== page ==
Margaret, where's my wallet? The two primary Vegas Strip resort conglomerates are now charging $10 fees for over-the-phone room reservations. All MGM Resorts and Caesars Entertainment properties now charge for providing what was once a standard, no-fee element of more personalized customer service in Las Vegas. Both groups encourage online bookings, urging potential guests to avoid the charges by making reservations via the almighty internet. Their claims are that there is a charge for this so-called increased convenience for future guests. No worries...it's only ten bucks.
These phone reservation services were obviously once provided free of charge by both groups. Caesars Entertainment properties have had these fees in place since 2013, while the MGM Resorts properties began implementation in March of this year.
Las Vegas resort fee escalation and charges during the last 3 - 4 years apparently failed to generate enough revenue to suit major resort management goals. Now they've decided to saddle potential guests with yet another fee for services that were free up until recently.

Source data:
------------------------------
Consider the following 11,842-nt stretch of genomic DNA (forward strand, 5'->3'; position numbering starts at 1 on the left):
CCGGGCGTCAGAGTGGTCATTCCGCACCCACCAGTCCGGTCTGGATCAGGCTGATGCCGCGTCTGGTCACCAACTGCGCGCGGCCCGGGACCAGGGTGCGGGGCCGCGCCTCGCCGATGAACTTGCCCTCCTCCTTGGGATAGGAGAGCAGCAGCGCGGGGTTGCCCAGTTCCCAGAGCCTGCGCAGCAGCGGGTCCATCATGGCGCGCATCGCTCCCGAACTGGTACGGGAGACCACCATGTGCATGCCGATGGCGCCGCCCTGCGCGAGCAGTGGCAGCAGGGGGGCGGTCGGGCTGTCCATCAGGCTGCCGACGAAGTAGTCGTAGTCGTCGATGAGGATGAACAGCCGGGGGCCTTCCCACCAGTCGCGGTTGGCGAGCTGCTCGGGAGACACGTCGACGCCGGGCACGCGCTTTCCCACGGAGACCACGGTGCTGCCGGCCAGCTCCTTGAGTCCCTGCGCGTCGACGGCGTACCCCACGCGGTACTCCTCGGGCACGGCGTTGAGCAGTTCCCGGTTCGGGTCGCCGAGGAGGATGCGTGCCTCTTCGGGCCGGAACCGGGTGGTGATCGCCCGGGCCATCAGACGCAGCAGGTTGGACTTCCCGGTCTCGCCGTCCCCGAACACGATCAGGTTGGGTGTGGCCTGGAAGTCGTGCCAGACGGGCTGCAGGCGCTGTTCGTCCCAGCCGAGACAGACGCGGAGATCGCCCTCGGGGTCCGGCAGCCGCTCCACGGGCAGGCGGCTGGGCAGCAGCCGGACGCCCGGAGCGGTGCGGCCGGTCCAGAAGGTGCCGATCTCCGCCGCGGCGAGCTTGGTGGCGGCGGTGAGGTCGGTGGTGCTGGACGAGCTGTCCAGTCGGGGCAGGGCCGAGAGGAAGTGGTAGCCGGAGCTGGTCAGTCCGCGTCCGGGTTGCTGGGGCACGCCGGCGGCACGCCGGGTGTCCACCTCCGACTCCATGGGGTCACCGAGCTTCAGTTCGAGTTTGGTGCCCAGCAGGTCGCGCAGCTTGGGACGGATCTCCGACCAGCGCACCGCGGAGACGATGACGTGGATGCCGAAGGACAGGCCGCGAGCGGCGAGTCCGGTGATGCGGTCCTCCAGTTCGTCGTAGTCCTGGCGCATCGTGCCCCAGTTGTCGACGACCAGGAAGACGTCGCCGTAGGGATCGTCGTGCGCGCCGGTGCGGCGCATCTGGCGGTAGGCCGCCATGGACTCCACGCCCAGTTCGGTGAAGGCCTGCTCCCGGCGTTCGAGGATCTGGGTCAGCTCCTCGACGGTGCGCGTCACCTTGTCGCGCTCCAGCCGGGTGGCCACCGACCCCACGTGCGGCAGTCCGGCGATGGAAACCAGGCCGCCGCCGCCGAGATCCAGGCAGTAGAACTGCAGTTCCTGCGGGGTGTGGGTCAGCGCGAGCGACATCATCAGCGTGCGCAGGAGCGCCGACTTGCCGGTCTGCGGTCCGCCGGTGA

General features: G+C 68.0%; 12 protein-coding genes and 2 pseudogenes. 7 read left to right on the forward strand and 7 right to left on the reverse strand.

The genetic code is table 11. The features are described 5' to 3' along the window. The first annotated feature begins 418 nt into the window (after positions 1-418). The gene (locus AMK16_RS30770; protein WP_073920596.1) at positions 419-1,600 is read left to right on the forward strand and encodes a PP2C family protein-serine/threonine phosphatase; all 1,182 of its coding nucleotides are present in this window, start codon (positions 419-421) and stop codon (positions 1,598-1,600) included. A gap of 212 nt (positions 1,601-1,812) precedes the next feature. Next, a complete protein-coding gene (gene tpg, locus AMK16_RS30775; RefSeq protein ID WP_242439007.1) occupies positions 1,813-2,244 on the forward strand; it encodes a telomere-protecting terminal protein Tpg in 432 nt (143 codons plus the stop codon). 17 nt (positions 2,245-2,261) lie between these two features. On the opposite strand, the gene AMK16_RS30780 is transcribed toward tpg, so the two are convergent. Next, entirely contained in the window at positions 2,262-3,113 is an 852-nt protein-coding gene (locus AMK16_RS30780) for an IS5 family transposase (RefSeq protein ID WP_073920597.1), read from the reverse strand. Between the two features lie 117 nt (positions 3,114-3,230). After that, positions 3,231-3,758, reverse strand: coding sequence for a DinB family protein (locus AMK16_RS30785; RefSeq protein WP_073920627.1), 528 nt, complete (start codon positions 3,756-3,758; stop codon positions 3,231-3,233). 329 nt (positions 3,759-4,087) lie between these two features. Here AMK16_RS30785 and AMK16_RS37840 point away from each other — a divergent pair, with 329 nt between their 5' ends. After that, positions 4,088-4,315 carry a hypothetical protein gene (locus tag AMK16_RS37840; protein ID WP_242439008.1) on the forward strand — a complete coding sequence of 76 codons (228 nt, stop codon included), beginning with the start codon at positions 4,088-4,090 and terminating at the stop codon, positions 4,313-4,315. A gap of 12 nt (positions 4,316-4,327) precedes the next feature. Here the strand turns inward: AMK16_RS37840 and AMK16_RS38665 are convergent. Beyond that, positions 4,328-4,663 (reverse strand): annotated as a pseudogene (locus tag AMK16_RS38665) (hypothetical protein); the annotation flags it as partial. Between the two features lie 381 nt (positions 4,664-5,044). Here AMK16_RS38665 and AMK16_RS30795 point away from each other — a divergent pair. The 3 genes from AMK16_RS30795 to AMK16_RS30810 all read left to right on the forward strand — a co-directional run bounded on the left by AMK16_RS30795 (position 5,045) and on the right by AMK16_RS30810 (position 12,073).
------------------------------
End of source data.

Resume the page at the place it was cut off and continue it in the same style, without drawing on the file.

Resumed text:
There are no specific hotel reservation website clarifications for special circumstances regarding phone reservation charges from either conglomerate. What if online booking sites are down ( it certainly happens) when reservations are to be made? Will the $10 fees be refunded when guests are forced to cancel reservations for numerous reasons? Will these fees be charged if legitimate discount promo codes fail to work online? Will players club members ( and at what tier of play) be able to avoid the charges? What about potential guests with eyesight disabilities?
According to the most recently available Vegas Visitor profile study (2013 data - linked article below) from LVCVA, 59% of random visitors booked Vegas accommodations online. The remaining 41% are now being herded like livestock into a crowding alley and forced to pay yet another fee if they desire to book a room over the phone.
More and more, Vegas hotels resemble the airline industry and their ancillary fee practices. Airline revenues from baggage fee charges, reservation changes, select seating and the like have often made the difference between profit and loss at fiscal year's end for many air carriers. Revenues from these sources are astronomical for the airlines.
Management at Vegas hotels has adopted this extra-fee approach. The add-ons are the current reality, and will only escalate. Most visitors will initially complain and still pay baggage fees, resort fees, phone fees, concession fees, entertainment fees, ugly shirt fees, need-a-shower-badly fees, plus tax...because most won't cancel their Vegas trips due to these annoyances. The hotels are obviously convinced of that fact.